was surging more than 20% after the California-based maker of invisible braces said it lost only $11.7 million excluding items, or 19 cents a share, in all of 2006. Analysts polled by Thomson Financial were looking for a 43-cent per-share loss. Revenue, which came to $206.4 million, was almost in line with the mean target. In 2005 the company had earned $1.4 million, or 2 cents a share, on slightly higher revenue of $207.1 million. Shares were gaining $2.87 to $16.64.
( TGX), which makes medical devices for cancer treatment and surgery, swung to a fourth-quarter and full-year profit -- successes that CEO M. Christine Jacobs attributes to a far more diversified line of products than what the company previously had. Revenue grew 30% to $14.8 million for the quarter and 22% to $54.1 million for the year, representing the company's highest-ever quarterly and annual sales, respectively. Full-year earnings came to $6.6 million, or 20 cents a share, up sharply from a 2005 loss of $29 million, or 93 cents a share. The Buford, Ga., company was trading up 71 cents, or 20.5%, to $4.17.
struck a deal with fellow Israeli company
for jointly discovering biomarkers that can indicate drug toxicity prior to clinical stages of drug development. First on the agenda will be those signifying nephrotoxicity, or toxicity of the kidney cells. Financial terms, if any, weren't disclosed, but Teva will have a license to use any discoveries for research and development, and Compugen will retain rights for commercialization and internal use. Compugen shares were climbing 33 cents, or 11.6%, to $3.18 in recent trading. Teva shares were unchanged.
General Employment Enterprises
surged after the staffing-services firm tripled its fiscal first-quarter income from last year to $296,000, or 6 cents a share. Revenue edged up 3% to $4.8 million year over year. The Illinois-based company's stock was rising 32 cents, or 17.2%, to $2.18.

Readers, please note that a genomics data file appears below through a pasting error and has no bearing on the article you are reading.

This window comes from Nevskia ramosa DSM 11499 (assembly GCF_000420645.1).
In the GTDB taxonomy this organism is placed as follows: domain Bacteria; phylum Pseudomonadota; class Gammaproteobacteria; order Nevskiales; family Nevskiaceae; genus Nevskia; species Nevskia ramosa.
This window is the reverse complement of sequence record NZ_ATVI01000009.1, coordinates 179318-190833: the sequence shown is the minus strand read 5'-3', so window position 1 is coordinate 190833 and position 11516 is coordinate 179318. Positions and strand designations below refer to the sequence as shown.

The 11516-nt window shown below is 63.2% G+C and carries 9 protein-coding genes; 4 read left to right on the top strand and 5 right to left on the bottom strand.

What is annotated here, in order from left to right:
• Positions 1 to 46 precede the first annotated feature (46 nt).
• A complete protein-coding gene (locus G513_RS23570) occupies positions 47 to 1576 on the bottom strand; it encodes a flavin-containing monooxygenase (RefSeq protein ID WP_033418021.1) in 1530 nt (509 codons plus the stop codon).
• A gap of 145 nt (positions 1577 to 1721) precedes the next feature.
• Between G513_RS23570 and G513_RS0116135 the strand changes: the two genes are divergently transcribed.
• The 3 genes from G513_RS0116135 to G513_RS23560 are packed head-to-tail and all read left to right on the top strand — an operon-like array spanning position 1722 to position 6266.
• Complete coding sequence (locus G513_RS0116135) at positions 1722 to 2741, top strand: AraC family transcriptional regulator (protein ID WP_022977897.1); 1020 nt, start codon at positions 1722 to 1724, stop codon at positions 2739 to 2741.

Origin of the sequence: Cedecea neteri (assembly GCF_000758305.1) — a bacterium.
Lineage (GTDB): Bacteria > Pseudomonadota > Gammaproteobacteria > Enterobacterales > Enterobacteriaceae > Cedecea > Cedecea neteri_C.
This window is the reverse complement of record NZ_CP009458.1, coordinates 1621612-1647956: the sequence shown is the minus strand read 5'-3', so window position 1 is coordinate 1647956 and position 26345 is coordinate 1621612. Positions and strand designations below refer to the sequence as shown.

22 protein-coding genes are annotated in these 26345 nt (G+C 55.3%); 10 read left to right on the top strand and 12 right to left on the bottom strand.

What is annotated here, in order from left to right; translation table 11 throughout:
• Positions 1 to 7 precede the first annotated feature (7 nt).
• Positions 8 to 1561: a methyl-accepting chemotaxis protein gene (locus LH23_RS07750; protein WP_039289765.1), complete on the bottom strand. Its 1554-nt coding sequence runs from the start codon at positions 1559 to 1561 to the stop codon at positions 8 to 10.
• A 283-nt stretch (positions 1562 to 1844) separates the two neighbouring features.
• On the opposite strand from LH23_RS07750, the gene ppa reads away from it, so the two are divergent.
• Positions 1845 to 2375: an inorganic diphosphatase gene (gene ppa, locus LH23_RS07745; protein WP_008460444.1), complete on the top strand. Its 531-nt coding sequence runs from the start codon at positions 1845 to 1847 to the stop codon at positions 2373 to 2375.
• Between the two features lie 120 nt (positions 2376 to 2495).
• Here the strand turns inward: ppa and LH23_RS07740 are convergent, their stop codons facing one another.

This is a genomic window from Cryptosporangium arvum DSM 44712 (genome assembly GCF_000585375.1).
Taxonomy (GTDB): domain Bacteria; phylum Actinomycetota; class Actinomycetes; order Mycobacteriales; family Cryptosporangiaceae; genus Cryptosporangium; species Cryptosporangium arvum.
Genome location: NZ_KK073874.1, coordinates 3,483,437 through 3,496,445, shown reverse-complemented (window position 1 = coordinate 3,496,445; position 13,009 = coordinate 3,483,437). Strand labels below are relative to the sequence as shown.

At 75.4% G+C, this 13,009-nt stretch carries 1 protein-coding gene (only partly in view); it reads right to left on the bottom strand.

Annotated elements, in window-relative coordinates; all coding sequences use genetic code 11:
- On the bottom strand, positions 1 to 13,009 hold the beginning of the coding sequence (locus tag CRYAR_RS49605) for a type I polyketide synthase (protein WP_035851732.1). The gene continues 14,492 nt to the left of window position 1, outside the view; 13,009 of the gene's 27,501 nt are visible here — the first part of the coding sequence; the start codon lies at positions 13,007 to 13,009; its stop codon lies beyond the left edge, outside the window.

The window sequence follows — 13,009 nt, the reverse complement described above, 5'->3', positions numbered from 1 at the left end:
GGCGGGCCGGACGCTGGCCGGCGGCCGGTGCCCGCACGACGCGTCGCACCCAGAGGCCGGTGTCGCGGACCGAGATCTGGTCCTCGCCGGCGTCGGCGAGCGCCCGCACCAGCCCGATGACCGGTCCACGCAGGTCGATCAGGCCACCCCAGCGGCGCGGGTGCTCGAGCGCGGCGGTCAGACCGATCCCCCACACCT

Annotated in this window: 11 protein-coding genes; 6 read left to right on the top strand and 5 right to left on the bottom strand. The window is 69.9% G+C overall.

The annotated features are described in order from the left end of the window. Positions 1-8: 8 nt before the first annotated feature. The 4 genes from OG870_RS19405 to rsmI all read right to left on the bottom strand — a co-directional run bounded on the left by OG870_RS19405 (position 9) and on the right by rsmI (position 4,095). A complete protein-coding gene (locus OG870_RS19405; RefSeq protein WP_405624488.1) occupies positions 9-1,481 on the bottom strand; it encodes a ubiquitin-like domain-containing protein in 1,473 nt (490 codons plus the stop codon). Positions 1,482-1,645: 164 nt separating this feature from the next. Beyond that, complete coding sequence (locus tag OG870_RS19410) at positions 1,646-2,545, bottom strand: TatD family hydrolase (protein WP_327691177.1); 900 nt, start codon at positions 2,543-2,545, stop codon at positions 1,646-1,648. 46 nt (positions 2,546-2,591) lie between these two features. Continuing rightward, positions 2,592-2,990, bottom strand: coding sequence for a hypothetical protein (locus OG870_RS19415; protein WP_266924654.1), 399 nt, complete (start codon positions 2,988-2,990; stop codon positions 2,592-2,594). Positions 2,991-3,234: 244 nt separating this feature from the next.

jumped after the Mankato, Minn.-based company said it signed a yearlong contract with an unnamed customer to make an "innovative security product for law enforcement applications" that will potentially generate more than $1 million over the life of the agreement, depending on the customer's success at selling the product to municipalities and law enforcement outfits. Winland says it shipped $140,000 worth of the product to the customer in the last quarter and will ship $350,000 more in the current one. Shares were adding 40 cents, or 11.7%, to $3.82.
( ACEL) was riding high on news that the Food and Drug Administration had granted its Onconase product orphan-drug designation for the treatment of malignant mesothelioma, a rare form of lung cancer. This will afford the Bloomfield, N.J., company seven years of marketing exclusivity should the FDA approve the drug for that use, as well as eligibility for tax credits, funding and other benefits. Alfacell is currently testing the product for the unresectable form of the disease (meaning those tumors that cannot be surgically removed) in a Phase IIIb trial. Shares were gaining 12 cents, or 7.4%, to $1.75.
, an Arizona-based company that makes equipment for semiconductor and solar-cell production, was rising on word of $3.5 million in new orders for thermal-processing and automation systems from two Asia-based solar-cell-industry customers. Shares were up 29 cents, or 4.4%, to $6.94.
tumbled after the video-game developer posted a non-GAAP loss of $1.7 million, or 7 cents a share, in the quarter ended Oct. 31. Losses narrowed considerably from last year's $34.2 million, or $1.54 a share, but two analysts were looking for only a 6-cent downside. Sales, which came to $21.5 million compared with last year's $4.6 million, handily beat the $13.8 million estimate. Also, full-year losses -- at $3.1 million, or 14 cents a share -- beat estimates by 2 cents. Still, shares of the Edison, N.J., company were falling 39 cents, or 19%, to $1.66.
shares receded after sales didn't meet Wall Street expectations. The Fremont, Calif., semiconductor maker brought in $21.2 million in revenue, or 57% more than it did a year ago, but analysts were seeking about $1 million more. Volterra beat income estimates by a penny, posting profits of $4.5 million, or 17 cents a share, excluding items. Last year's earnings totaled $1.2 million, or a nickel a share. Volterra stock was sliding $1.80, or 12%, to $13.20.
slipped on plummeting fourth-quarter income. The Michigan-based regional bank said it earned $1 million, or 4 cents a share, compared with last year's $11.2 million, or 47 cents a share. Full-year earnings were also lower, to $33.8 million, or $1.45 a share, down from $45.7 million, or $1.92 a share, in 2005. The bank blames the downtick on several factors, including falling interest income and goodwill impairment charges. Shares were down $1.71, or 7.2%, to $22.17.